More than five years after the Boardwalk Apartments fire, key evidence used in the criminal case against Jason Rose has still not been released to the public.
DA records denial letter ( .PDF )
ATF records denial ( .PDF )
Douglas County District Attorney Charles Branson’s office denied a Dec. 22 Journal-World open records request for the arson report created by the Bureau of Alcohol, Tobacco, Firearms and Explosives. The report, along with the testimony of ATF agents, helped prosecutors convict Rose on three counts of manslaughter for setting the fire that leveled the Boardwalk Apartments, killing three and injuring 17 others on Oct. 7, 2005.
Branson’s denial letter cited exemptions in open records laws that allow agencies to withhold records that could interfere with court proceedings. A request by the Journal-World to the ATF was also denied for similar reasons, and an appeal of that decision has been filed. Results from that appeal could take several weeks.
In e-mails to the Journal-World, Branson wrote that the case is still active because Rose has until March 2011 to file an appeal in federal court. Rose, with credit for time served in jail prior to his trial, is eligible for parole in June 2014. He was sentenced to 10 years.
"We denied the request because that document we consider to be work product once it comes into our file, that the original document is either in the hands of ATF or in the court transcript," Branson said Wednesday afternoon. "Our position is that our file remains open until all the appeals or time for appeals has passed. And that is the response that we have provided to ATF."
In September, on the eve of the fifth anniversary of the Boardwalk fire, Branson spoke at length with the Journal-World about the case.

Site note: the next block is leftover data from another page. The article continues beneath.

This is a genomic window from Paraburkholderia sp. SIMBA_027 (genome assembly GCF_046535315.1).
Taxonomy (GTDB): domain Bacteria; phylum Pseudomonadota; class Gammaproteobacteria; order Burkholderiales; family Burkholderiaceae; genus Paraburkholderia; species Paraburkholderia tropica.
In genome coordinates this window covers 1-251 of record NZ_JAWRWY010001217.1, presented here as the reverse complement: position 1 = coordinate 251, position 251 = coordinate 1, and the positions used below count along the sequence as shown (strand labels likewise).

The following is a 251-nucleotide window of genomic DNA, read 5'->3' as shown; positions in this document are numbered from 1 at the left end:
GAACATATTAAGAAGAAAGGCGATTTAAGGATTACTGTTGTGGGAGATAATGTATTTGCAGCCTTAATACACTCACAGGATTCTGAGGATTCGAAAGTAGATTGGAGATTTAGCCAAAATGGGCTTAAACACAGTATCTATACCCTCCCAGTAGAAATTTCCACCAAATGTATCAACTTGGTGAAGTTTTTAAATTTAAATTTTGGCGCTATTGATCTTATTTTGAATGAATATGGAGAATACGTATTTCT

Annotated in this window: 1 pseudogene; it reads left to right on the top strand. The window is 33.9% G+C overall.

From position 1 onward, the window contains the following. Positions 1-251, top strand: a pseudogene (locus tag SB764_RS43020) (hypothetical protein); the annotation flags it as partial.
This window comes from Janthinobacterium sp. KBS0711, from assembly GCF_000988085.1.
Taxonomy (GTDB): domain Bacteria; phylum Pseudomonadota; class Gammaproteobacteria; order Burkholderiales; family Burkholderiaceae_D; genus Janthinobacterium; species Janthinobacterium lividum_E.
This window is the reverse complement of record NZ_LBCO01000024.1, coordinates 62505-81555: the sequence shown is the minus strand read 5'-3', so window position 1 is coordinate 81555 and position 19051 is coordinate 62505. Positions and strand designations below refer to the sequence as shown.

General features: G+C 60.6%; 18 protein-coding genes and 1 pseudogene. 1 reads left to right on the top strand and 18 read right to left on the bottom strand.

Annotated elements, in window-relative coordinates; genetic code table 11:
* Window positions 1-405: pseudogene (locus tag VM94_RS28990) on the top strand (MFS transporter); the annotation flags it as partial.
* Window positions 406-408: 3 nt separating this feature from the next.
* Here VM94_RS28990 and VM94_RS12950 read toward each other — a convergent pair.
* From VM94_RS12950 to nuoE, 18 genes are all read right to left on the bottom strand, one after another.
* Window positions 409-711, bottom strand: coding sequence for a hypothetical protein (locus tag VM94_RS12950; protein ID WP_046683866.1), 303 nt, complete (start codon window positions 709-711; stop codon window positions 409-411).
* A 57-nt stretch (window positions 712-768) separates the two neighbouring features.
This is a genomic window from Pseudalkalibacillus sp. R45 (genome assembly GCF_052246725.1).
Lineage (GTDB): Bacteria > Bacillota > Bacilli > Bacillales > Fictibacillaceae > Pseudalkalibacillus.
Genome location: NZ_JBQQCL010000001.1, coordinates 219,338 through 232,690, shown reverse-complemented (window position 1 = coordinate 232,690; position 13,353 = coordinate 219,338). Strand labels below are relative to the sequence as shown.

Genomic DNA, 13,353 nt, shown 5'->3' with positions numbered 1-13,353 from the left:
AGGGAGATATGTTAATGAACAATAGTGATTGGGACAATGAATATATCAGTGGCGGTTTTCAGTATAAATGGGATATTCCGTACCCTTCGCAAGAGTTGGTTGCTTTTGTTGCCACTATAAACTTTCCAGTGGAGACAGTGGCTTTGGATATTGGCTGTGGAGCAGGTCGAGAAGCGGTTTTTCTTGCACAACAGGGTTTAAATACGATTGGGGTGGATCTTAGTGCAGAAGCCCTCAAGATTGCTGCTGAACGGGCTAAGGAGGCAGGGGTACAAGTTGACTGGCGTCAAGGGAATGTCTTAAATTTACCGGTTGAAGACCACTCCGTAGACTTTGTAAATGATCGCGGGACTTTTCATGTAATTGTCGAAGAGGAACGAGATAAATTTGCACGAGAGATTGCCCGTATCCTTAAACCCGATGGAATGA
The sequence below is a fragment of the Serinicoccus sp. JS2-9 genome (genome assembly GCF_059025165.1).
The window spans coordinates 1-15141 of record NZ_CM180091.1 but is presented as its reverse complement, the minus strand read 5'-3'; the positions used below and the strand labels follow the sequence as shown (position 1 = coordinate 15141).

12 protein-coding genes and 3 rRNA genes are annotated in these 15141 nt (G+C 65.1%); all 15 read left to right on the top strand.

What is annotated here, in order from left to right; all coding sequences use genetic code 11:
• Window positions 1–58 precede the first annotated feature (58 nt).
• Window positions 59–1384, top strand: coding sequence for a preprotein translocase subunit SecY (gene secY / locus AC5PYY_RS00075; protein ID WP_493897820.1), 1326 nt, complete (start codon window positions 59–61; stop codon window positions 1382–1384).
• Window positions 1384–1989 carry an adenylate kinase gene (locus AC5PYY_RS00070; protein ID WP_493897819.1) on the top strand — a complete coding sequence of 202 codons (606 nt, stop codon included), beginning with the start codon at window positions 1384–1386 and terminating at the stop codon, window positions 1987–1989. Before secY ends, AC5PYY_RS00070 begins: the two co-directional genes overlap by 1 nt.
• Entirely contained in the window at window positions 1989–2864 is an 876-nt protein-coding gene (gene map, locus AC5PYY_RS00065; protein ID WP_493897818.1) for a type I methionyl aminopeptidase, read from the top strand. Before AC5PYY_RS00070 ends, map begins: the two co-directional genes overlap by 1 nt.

Keeping the arson report secret baffled Ken Bunting, director of the National Freedom of Information Center.
“It’s absolutely insane,” said Bunting, calling the rationale of the ATF and Branson “a huge stretch.”
Bunting said he has never seen a prosecutor deny records so long after a conviction.
Kansas City media attorney Mark Johnson echoed Bunting’s assessment.
“I think the D.A. is not supported by law,” said Johnson, who stressed the intent of open records laws. “They are to be construed liberally.”
At Rose’s 2007 trial, ATF agents testified that the fire started on a second-floor balcony of the apartment complex and that the fire was intentionally set. Rose, in a confession that he later recanted, told police that he set the fire in that general location.
Rose’s defense attorney called a fire science consultant to the stand at Rose’s trial who criticized the ATF agent’s testimony, citing inconsistencies in the conclusions about where, and how the fire started.
The attorney who handled Rose’s appeals, Kari Nelson, said she did not have the ATF arson report. Rose’s trial attorney, Ron Evans, provided through the Kansas State Board of Indigent Defense, said his office may still have the report, and could possibly provide the document when and if it is located.
The ATF arson report has never been released and is not included in trial transcripts available to the public.